Pressures of The Student Athlete

Isabella Herring, Writer

55.5 percent of high school students are involved in a school sport. Participating in a sport is a good way for students to socialize and develop healthy habits, but the pressure of balancing their sport and school can often become overwhelming.

With the long and vigorous hours that many sports demand, many student-athletes struggle to keep up with their grades. Softball player senior Henessae Shavers is among the many student-athletes who have experienced the pressure of keeping up with their classes.

“If you don’t get on top of your grades and homework, then it can very easily slip away from you,” Shavers said.

The demands of practice for sports often leave athletes exhausted both physically and mentally, making homework less of a priority.

“After practice, I’m tired, and all I want to do is go to bed, but I know that I can’t,” Shavers said. “I just have to fight it and make sure my work gets completed.”

Football player junior Austin Bailey has also experienced pressure in the classroom due to his intense football schedule.  

“I feel like I would get a lot more work done if I wasn’t in football,” Bailey said. “I hear kids in my classes talk about how much homework they have, and I know I have the same amount, but I don’t get to start mine until six in the afternoon.”

Coaches sometimes add to the pressure that student-athletes feel to succeed. Most coaches expect complete focus and perfection from their players and may punish them when they receive anything less.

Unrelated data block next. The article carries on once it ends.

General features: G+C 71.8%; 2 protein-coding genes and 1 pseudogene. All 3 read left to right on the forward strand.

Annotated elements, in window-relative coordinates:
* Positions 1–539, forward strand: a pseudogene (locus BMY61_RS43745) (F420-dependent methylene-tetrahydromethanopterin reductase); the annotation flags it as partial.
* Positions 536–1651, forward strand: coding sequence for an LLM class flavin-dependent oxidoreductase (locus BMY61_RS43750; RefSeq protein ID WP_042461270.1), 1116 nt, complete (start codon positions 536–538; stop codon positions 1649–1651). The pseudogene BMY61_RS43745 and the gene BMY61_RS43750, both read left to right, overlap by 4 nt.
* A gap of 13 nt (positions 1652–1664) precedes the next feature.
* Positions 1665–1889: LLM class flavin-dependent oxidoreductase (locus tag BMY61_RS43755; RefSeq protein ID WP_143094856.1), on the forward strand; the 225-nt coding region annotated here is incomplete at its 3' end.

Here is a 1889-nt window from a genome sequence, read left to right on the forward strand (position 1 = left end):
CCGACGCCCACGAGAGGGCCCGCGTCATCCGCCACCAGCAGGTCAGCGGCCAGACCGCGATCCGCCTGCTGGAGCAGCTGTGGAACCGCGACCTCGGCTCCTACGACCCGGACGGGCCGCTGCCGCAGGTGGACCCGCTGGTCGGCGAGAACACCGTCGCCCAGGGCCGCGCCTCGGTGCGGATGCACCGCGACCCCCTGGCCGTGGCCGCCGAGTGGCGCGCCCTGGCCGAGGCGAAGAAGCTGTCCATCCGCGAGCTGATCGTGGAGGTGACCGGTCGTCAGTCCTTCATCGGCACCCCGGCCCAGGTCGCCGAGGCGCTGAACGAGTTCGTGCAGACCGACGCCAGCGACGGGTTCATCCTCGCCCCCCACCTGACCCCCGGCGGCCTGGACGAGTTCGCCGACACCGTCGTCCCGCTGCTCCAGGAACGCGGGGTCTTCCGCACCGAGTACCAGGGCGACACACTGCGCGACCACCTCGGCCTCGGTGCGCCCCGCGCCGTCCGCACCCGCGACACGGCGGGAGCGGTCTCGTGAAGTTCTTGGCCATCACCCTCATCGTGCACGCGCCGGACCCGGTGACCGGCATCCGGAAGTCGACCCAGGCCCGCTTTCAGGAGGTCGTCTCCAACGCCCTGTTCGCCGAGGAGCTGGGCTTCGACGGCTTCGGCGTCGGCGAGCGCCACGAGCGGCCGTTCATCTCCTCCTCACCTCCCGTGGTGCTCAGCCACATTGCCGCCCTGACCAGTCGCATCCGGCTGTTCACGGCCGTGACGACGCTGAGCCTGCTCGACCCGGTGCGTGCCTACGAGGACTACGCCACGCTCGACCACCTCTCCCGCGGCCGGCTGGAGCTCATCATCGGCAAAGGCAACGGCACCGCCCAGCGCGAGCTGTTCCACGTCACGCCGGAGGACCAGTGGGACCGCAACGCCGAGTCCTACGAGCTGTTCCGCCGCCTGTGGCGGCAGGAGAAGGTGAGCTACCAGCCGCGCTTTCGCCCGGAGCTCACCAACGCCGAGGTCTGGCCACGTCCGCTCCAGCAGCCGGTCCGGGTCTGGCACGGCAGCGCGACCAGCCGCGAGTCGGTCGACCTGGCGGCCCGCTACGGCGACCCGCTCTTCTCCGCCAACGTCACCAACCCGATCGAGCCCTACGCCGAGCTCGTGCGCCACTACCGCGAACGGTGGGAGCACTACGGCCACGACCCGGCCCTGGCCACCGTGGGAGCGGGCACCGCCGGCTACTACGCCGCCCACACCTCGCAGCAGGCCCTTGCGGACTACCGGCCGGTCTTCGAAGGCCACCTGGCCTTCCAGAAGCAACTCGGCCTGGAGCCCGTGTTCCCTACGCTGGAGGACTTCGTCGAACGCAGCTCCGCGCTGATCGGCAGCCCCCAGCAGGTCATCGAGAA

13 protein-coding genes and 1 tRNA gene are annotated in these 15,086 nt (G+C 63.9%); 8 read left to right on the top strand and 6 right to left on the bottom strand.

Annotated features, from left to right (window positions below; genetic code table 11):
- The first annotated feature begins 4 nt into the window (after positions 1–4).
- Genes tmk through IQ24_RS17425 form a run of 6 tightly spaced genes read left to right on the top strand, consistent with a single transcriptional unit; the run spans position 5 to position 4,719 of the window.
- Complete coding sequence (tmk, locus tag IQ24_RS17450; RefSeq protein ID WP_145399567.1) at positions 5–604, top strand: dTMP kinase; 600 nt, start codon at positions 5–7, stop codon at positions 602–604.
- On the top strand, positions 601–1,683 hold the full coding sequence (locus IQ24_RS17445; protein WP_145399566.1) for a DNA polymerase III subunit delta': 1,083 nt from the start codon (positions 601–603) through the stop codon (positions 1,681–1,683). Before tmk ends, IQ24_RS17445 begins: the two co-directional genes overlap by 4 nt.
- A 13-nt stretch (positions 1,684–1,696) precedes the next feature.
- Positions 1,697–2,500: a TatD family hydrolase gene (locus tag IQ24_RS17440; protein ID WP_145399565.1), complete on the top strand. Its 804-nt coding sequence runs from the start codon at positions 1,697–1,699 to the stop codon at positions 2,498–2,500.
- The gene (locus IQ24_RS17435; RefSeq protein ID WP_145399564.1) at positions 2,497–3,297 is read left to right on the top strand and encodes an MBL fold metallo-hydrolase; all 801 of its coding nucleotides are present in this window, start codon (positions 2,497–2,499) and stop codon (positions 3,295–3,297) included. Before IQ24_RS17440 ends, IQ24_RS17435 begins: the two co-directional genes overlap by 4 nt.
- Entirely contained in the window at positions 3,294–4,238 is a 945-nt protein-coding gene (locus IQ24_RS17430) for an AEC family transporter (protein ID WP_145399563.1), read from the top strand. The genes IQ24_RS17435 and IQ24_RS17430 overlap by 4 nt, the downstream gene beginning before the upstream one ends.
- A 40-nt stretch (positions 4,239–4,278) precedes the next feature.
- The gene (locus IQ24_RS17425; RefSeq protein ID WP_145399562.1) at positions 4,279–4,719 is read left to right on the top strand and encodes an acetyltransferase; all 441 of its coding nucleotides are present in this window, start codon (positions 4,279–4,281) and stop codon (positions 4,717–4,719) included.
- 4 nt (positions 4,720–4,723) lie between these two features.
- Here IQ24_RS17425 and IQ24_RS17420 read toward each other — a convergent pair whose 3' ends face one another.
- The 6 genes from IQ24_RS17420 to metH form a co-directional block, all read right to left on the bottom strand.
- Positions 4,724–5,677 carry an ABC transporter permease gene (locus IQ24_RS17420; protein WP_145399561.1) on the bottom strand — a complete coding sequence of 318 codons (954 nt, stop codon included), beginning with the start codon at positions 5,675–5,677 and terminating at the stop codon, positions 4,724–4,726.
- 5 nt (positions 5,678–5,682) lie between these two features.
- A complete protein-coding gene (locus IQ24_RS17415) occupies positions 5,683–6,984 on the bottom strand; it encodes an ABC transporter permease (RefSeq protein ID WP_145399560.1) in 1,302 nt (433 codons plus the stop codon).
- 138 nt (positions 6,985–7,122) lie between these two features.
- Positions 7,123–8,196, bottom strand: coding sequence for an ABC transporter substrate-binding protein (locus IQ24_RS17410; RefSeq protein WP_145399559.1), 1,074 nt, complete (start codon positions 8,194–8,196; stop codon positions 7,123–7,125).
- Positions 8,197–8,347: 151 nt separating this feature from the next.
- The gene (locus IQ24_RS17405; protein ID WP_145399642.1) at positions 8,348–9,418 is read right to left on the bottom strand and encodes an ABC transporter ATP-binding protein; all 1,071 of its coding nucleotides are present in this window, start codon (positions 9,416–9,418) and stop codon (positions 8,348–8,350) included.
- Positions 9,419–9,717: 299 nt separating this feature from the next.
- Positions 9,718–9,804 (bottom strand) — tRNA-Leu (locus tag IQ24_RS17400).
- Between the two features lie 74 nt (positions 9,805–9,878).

“The coaching is probably one of the hardest parts of football,” Bailey said. “We have to learn how to deal with our coaches yelling in our face after we mess up.”

Many student athletes not only feel pressure in the classroom, but they also feel it in their own sport. While some might not consider marching band a traditional sport, it does involve a lot of physicality and movement, and Bryant flute section leader, junior Paige Fuhrman feels pressure every performance.

“My biggest fear is that once we all get out on the field and we’re about to perform, I’ll get nervous and mess up that run,” Fuhrman said.

Even though failure is inevitable in any sport, it is still feared by athletes.  For sophomore soccer player Melinda Hernandez, fear of failure sometimes prevents her from fully focusing on the game.

“I’m scared to mess up because I don’t want to be taken out or let my team down,” Hernandez said.

Fear of failure prevents athletes from playing to the best of their abilities and consumes a lot of their thoughts while playing. Their excessive thinking about their sport carries into school, and distracts players from focusing on the task at hand.

“Sometimes I catch myself thinking about upcoming games or plays in the middle of class,” Hernandez said.

Many student athletes feel unappreciated. According to Bailey, some teachers and non-athletes often don’t understand the challenge of balancing school and sports. To most athletes, it is not just a sport, it is their reputation and their identity.

“There is a lot of work that goes into what we do,”  Bailey said. “My biggest fear is not being successful.”